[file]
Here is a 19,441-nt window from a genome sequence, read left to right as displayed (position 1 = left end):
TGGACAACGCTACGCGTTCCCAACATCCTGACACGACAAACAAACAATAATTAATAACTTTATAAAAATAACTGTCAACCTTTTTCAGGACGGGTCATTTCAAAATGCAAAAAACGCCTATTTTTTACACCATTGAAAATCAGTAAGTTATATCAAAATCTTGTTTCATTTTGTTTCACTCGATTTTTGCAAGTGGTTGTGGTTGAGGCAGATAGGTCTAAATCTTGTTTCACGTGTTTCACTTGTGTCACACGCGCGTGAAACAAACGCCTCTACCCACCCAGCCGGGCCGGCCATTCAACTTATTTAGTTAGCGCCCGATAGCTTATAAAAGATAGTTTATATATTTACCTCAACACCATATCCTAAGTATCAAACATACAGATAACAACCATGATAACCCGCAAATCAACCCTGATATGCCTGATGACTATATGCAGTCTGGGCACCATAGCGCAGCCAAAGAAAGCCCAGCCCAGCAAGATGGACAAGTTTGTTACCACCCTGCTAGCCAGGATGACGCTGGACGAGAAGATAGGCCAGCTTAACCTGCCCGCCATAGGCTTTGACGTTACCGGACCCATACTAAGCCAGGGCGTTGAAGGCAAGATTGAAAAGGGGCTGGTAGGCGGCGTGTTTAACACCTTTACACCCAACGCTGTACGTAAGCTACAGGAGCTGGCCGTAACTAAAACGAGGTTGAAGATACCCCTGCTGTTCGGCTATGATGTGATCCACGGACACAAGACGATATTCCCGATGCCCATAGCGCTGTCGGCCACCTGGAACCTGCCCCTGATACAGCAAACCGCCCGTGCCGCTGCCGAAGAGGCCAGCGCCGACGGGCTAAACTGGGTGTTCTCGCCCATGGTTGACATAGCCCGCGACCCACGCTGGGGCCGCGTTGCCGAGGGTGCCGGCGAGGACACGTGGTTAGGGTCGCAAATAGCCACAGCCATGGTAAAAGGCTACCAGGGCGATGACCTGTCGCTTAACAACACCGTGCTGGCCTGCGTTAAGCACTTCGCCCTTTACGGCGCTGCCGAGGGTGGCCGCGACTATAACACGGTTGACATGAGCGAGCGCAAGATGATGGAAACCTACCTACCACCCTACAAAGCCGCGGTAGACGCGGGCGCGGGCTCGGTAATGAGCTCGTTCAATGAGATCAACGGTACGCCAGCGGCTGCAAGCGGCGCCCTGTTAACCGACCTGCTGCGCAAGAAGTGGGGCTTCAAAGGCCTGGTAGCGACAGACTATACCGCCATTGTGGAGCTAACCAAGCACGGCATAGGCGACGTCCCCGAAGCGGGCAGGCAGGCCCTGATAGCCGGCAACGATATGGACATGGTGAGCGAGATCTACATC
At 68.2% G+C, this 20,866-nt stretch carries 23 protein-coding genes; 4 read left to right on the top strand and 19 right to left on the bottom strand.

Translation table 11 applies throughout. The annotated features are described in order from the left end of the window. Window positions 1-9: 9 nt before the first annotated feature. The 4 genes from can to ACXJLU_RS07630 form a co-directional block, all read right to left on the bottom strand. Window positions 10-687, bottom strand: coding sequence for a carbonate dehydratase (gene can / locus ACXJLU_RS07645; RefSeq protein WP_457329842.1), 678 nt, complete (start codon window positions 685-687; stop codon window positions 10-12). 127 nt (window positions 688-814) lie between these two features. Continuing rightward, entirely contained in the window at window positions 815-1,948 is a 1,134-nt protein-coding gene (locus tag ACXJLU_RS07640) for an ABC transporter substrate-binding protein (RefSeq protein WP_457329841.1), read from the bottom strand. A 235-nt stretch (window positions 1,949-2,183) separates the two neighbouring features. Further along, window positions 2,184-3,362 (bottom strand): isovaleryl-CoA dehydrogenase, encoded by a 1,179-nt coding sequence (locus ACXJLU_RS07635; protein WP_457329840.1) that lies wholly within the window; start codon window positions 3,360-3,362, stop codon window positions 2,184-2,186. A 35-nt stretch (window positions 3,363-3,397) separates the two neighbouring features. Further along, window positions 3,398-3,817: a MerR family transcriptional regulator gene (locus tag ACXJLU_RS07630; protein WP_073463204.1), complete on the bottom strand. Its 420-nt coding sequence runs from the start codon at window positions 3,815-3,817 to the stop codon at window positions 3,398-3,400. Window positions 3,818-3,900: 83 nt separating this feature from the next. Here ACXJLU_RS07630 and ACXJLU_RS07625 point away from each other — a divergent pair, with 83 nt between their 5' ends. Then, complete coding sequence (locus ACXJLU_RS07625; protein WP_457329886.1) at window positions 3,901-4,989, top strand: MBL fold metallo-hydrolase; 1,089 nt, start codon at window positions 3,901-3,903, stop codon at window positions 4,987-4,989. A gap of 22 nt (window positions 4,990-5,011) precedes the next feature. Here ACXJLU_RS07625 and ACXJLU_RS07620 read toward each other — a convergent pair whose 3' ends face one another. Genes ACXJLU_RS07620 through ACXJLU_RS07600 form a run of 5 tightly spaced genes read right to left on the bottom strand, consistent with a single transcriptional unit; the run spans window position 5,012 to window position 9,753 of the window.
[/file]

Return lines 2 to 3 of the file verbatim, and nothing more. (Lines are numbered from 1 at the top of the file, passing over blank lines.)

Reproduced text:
TGGACAACGCTACGCGTTCCCAACATCCTGACACGACAAACAAACAATAATTAATAACTTTATAAAAATAACTGTCAACCTTTTTCAGGACGGGTCATTTCAAAATGCAAAAAACGCCTATTTTTTACACCATTGAAAATCAGTAAGTTATATCAAAATCTTGTTTCATTTTGTTTCACTCGATTTTTGCAAGTGGTTGTGGTTGAGGCAGATAGGTCTAAATCTTGTTTCACGTGTTTCACTTGTGTCACACGCGCGTGAAACAAACGCCTCTACCCACCCAGCCGGGCCGGCCATTCAACTTATTTAGTTAGCGCCCGATAGCTTATAAAAGATAGTTTATATATTTACCTCAACACCATATCCTAAGTATCAAACATACAGATAACAACCATGATAACCCGCAAATCAACCCTGATATGCCTGATGACTATATGCAGTCTGGGCACCATAGCGCAGCCAAAGAAAGCCCAGCCCAGCAAGATGGACAAGTTTGTTACCACCCTGCTAGCCAGGATGACGCTGGACGAGAAGATAGGCCAGCTTAACCTGCCCGCCATAGGCTTTGACGTTACCGGACCCATACTAAGCCAGGGCGTTGAAGGCAAGATTGAAAAGGGGCTGGTAGGCGGCGTGTTTAACACCTTTACACCCAACGCTGTACGTAAGCTACAGGAGCTGGCCGTAACTAAAACGAGGTTGAAGATACCCCTGCTGTTCGGCTATGATGTGATCCACGGACACAAGACGATATTCCCGATGCCCATAGCGCTGTCGGCCACCTGGAACCTGCCCCTGATACAGCAAACCGCCCGTGCCGCTGCCGAAGAGGCCAGCGCCGACGGGCTAAACTGGGTGTTCTCGCCCATGGTTGACATAGCCCGCGACCCACGCTGGGGCCGCGTTGCCGAGGGTGCCGGCGAGGACACGTGGTTAGGGTCGCAAATAGCCACAGCCATGGTAAAAGGCTACCAGGGCGATGACCTGTCGCTTAACAACACCGTGCTGGCCTGCGTTAAGCACTTCGCCCTTTACGGCGCTGCCGAGGGTGGCCGCGACTATAACACGGTTGACATGAGCGAGCGCAAGATGATGGAAACCTACCTACCACCCTACAAAGCCGCGGTAGACGCGGGCGCGGGCTCGGTAATGAGCTCGTTCAATGAGATCAACGGTACGCCAGCGGCTGCAAGCGGCGCCCTGTTAACCGACCTGCTGCGCAAGAAGTGGGGCTTCAAAGGCCTGGTAGCGACAGACTATACCGCCATTGTGGAGCTAACCAAGCACGGCATAGGCGACGTCCCCGAAGCGGGCAGGCAGGCCCTGATAGCCGGCAACGATATGGACATGGTGAGCGAGATCTACATC
At 68.2% G+C, this 20,866-nt stretch carries 23 protein-coding genes; 4 read left to right on the top strand and 19 right to left on the bottom strand.